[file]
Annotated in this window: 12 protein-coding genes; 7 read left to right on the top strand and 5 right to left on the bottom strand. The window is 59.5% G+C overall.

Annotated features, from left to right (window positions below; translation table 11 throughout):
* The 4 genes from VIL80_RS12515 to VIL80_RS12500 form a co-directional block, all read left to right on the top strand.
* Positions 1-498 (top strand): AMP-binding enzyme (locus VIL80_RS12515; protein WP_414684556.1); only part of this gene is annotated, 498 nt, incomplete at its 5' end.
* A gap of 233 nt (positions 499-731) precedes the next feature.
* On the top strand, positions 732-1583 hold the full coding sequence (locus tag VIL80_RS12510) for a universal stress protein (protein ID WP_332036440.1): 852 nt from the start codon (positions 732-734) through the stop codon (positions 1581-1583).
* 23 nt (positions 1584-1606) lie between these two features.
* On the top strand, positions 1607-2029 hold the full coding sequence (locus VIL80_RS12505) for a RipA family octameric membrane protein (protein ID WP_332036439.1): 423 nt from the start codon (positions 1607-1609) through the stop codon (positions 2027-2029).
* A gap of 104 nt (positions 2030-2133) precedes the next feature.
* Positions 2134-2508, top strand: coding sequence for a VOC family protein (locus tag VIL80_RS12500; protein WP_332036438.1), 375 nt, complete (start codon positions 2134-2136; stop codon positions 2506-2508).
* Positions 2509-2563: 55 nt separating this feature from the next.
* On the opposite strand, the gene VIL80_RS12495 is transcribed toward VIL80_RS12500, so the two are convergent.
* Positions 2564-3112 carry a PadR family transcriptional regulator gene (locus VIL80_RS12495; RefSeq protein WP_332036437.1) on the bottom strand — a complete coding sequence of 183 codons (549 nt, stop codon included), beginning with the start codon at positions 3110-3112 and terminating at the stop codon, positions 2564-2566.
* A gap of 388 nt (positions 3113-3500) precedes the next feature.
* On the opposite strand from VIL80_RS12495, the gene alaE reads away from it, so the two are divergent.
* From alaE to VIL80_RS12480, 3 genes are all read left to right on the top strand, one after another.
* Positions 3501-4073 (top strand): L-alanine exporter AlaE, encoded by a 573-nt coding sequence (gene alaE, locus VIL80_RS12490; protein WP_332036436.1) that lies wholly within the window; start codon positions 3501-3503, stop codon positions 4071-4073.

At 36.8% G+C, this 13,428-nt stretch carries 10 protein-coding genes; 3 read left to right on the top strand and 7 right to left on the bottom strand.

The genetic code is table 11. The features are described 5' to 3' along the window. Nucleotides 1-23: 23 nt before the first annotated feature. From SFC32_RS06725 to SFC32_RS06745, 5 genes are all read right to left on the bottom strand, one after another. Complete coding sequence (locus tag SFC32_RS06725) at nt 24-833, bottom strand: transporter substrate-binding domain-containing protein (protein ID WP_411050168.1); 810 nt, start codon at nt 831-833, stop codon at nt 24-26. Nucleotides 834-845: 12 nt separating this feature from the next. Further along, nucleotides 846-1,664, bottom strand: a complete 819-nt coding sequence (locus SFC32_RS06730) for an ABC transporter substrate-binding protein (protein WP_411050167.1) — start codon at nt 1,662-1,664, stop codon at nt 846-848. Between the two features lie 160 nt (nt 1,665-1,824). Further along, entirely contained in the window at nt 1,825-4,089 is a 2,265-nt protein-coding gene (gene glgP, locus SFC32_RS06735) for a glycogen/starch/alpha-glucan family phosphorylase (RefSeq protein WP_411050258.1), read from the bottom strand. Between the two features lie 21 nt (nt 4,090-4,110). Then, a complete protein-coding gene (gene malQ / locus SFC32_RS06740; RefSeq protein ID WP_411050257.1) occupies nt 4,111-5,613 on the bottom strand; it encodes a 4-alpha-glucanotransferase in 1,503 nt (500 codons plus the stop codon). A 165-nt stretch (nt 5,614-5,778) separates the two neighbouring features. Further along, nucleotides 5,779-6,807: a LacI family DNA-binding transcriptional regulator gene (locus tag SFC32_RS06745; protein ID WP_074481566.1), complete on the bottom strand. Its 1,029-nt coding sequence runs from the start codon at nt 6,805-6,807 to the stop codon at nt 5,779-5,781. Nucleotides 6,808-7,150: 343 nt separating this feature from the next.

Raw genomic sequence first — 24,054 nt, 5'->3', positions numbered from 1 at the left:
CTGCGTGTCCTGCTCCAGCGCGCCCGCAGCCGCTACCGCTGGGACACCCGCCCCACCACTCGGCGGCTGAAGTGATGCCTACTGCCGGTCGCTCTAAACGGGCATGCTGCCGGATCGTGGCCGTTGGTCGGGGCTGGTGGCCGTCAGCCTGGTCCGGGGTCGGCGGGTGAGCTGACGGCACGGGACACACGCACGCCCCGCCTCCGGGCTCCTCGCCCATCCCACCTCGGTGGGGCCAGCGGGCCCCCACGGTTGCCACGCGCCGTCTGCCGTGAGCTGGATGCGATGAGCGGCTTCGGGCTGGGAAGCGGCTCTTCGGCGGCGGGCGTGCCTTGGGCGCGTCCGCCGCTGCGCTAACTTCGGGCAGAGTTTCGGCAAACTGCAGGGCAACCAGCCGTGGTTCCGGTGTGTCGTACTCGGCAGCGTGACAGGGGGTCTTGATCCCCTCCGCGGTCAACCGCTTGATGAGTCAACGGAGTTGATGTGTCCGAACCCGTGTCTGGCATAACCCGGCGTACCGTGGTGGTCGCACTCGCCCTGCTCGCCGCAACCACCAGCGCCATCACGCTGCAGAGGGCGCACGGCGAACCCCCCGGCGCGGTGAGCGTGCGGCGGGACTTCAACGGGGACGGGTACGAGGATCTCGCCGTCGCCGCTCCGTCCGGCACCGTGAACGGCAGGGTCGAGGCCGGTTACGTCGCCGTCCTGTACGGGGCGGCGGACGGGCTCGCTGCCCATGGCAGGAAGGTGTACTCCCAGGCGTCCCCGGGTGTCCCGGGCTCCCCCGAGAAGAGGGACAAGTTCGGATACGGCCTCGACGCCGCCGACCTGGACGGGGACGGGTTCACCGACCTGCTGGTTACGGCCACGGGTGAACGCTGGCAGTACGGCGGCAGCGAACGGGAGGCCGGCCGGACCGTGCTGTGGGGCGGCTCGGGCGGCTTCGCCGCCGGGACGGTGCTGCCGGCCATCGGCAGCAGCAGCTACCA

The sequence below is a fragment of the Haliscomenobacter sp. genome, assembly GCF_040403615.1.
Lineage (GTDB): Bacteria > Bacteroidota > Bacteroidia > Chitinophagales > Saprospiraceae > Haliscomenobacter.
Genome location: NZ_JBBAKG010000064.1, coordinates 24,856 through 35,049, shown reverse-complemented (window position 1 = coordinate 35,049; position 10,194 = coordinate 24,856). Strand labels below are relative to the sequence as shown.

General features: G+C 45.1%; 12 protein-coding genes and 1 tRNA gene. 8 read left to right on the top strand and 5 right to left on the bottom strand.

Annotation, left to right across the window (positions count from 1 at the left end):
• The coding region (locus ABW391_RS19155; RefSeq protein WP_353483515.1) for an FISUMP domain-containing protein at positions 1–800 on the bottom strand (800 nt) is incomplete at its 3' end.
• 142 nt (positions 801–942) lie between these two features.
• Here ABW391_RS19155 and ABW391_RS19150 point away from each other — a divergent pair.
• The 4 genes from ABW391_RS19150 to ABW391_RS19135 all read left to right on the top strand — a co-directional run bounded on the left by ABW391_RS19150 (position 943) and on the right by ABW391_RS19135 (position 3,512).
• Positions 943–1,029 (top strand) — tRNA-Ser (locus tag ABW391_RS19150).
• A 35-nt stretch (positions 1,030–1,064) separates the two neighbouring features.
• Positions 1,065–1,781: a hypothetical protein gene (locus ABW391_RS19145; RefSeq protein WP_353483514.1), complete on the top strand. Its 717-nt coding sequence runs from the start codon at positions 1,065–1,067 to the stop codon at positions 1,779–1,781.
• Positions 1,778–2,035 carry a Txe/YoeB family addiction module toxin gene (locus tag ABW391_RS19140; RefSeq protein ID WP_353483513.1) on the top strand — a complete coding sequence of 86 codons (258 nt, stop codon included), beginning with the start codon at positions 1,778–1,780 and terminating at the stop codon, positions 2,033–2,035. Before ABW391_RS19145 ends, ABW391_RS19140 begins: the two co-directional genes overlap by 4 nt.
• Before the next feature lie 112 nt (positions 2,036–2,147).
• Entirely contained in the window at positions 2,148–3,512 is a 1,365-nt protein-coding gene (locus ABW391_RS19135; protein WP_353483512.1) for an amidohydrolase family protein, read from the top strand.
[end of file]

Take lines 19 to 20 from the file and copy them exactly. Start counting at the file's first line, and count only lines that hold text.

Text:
The genetic code is table 11. The features are described 5' to 3' along the window. Nucleotides 1-23: 23 nt before the first annotated feature. From SFC32_RS06725 to SFC32_RS06745, 5 genes are all read right to left on the bottom strand, one after another. Complete coding sequence (locus tag SFC32_RS06725) at nt 24-833, bottom strand: transporter substrate-binding domain-containing protein (protein ID WP_411050168.1); 810 nt, start codon at nt 831-833, stop codon at nt 24-26. Nucleotides 834-845: 12 nt separating this feature from the next. Further along, nucleotides 846-1,664, bottom strand: a complete 819-nt coding sequence (locus SFC32_RS06730) for an ABC transporter substrate-binding protein (protein WP_411050167.1) — start codon at nt 1,662-1,664, stop codon at nt 846-848. Between the two features lie 160 nt (nt 1,665-1,824). Further along, entirely contained in the window at nt 1,825-4,089 is a 2,265-nt protein-coding gene (gene glgP, locus SFC32_RS06735) for a glycogen/starch/alpha-glucan family phosphorylase (RefSeq protein WP_411050258.1), read from the bottom strand. Between the two features lie 21 nt (nt 4,090-4,110). Then, a complete protein-coding gene (gene malQ / locus SFC32_RS06740; RefSeq protein ID WP_411050257.1) occupies nt 4,111-5,613 on the bottom strand; it encodes a 4-alpha-glucanotransferase in 1,503 nt (500 codons plus the stop codon). A 165-nt stretch (nt 5,614-5,778) separates the two neighbouring features. Further along, nucleotides 5,779-6,807: a LacI family DNA-binding transcriptional regulator gene (locus tag SFC32_RS06745; protein ID WP_074481566.1), complete on the bottom strand. Its 1,029-nt coding sequence runs from the start codon at nt 6,805-6,807 to the stop codon at nt 5,779-5,781. Nucleotides 6,808-7,150: 343 nt separating this feature from the next.

Raw genomic sequence first — 24,054 nt, 5'->3', positions numbered from 1 at the left: